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NASA’s James Webb Space Telescope Captures a new view of an iconic cosmic site ‘Pillars of Creation’.

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fatima khan
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NASA’s James Webb Space Telescope has captured a new view of an iconic cosmic site: the region known as the “Pillars of Creation,” where stars are born.The U.S. space agency’s Hubble Space Telescope first photographed the structure in 1995, revealing its columns of gas and dust in the Eagle Nebula star nursery 6,500 light-years away. It became one of the most famous Hubble photos.

Few Hubble images are as iconic as the Pillars of Creation, towering structures of interstellar gas in the Eagle Nebula. After first imaging the pillars in 1995, Hubble revisited them in 2014 with its upgraded camera hardware. Even that image cannot compare to the latest snapshot from the James Webb Space Telescope (JWST). Webb shows the Pillars of Creation in unprecedented detail, revealing never-before-seen details that astronomers believe could help improve our understanding of stellar formation.

The Eagle Nebula is in the Serpens constellation, about 6,500 light years away from Earth. The pillars are just one small part of the nebula, but the largest of the three is about four light-years tall. That’s roughly the distance from the sun to Proxima Centauri, our nearest stellar neighbor. The structures are composed of cool interstellar gas, which looked mostly opaque to Hubble. However, the JWST’s infrared NIRCam makes the clouds semi-transparent. Thus, the new image multiplies the number of visible stars.

In the new image, the Webb telescope’s near-infrared camera cut through the dust to see the stars more clearly — “like never before,” as NASA put it.

These youngsters are estimated to be “only a few hundred thousand years,” the agency said Wednesday.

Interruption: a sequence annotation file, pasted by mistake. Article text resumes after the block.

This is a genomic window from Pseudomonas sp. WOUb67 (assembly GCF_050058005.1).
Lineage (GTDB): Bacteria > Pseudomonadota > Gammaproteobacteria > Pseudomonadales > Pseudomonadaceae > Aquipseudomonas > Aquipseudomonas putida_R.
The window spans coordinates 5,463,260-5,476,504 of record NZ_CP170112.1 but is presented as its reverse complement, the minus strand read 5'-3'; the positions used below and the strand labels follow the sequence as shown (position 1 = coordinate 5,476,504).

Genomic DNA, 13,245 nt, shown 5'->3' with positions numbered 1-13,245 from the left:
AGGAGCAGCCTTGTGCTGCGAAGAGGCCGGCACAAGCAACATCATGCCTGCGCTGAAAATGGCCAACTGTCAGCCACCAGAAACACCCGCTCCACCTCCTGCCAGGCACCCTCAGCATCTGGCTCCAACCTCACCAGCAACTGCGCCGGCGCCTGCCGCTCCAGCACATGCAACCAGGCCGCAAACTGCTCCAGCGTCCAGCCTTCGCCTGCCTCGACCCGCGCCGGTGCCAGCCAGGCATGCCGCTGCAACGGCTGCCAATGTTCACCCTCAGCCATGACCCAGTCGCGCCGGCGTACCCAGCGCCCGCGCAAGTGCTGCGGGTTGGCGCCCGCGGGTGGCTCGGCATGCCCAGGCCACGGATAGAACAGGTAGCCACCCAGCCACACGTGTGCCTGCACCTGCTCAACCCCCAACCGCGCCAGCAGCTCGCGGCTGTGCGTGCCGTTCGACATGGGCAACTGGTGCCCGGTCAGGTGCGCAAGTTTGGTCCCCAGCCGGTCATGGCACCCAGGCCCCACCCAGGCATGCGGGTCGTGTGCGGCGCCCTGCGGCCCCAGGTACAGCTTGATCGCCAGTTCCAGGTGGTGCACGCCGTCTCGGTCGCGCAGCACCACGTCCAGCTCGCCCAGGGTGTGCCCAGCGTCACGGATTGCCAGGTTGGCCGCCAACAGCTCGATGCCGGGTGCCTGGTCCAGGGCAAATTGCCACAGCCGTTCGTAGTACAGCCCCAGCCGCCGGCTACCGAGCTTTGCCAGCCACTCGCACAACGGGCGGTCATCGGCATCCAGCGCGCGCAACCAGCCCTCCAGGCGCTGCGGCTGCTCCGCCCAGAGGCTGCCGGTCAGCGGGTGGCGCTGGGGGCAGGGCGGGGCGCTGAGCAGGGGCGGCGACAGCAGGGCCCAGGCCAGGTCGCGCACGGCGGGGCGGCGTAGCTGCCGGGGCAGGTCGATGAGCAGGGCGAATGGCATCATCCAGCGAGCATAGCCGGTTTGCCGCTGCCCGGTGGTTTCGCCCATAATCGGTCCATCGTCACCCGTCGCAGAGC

Stars come from collapsing clouds of interstellar material: Clumps of mass that form within the pillars of gas and dust begin to collapse under their own gravity, slowly heat up, and form new stars.

“See those wavy lines that look like lava at the edges of the pillars? These are baby stars that are forming within the gas & dust,” tweeted Thomas Zurbuchen, the associate administrator of NASA’s Science Mission Directorate.

The scientific importance of this work cannot be overstated, but the newly released image will also make a great phone or desktop background. You can even download the full-resolution version suitable for printing directly from NASA. It clocks in at a whopping 163MB.

Images provided by NASA on Oct. 19 show the “Pillars of Creation” captured by the Hubble Space Telescope in 2014, left, and by the James Webb Telescope. (AP)

From about a million miles from Earth, the Webb telescope is peering deeper into space.The $10 billion telescope, which launched last Christmas day, is a joint effort with the European and Canadian space agencies. Its name drew criticism when some scientists argued former NASA leader James Webb was complicit in discrimination of LGBTQ employees between the ’40s and ’60s, but NASA said it found no evidence to warrant renaming the telescope.

Webb’s image will enable researchers to update their models of star formation, the space agency said, helping us to learn more about how stars develop before they burst out of these dusty clouds over a period of millions of years.

After launching in December 2021, the Webb telescope is now in an orbit around a million miles from Earth as it peers toward deep space in a bid to learn more about the origins of the universe.

The telescope’s ability to capture wavelengths of light inaccessible to its predecessor, the Hubble, has allowed NASA to revisit images from space in greater detail, sometimes puzzling astronomers. It has delivered new observations of faraway galaxies, and cosmic photos of Jupiter, a giant asteroid and a newly discovered comet.

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